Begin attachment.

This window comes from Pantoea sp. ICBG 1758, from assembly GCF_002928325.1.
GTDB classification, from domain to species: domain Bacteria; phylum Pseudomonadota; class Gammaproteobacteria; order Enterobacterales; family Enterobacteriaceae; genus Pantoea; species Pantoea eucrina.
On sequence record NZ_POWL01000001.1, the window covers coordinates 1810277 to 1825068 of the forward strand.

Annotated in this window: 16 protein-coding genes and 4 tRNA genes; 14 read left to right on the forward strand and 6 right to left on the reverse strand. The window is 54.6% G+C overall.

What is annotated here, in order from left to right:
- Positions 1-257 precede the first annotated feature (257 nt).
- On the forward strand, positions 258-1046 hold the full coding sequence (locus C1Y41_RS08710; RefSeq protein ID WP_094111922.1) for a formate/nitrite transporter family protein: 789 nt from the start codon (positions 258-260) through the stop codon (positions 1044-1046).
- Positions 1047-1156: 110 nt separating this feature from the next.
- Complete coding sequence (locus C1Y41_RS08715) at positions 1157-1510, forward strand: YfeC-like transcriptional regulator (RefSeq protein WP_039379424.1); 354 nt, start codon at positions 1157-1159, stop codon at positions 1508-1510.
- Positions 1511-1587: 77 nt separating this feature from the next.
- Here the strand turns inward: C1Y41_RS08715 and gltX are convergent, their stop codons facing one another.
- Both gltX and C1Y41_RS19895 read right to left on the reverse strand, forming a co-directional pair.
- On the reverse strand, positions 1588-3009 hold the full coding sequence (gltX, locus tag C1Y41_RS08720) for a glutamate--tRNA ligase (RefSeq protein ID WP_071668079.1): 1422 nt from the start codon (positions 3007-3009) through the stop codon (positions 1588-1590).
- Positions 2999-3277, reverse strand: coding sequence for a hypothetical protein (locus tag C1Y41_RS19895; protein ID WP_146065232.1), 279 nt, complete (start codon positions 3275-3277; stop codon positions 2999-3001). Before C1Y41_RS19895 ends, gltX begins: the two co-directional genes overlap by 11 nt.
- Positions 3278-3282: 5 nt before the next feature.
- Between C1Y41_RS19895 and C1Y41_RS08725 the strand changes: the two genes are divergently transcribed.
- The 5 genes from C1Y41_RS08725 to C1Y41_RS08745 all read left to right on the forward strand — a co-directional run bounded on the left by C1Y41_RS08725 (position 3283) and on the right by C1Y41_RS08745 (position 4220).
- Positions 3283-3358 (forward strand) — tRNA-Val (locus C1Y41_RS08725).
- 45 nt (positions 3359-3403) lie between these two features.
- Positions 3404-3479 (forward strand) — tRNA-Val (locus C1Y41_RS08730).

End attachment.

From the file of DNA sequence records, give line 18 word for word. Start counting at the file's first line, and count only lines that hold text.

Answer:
- Positions 3283-3358 (forward strand) — tRNA-Val (locus C1Y41_RS08725).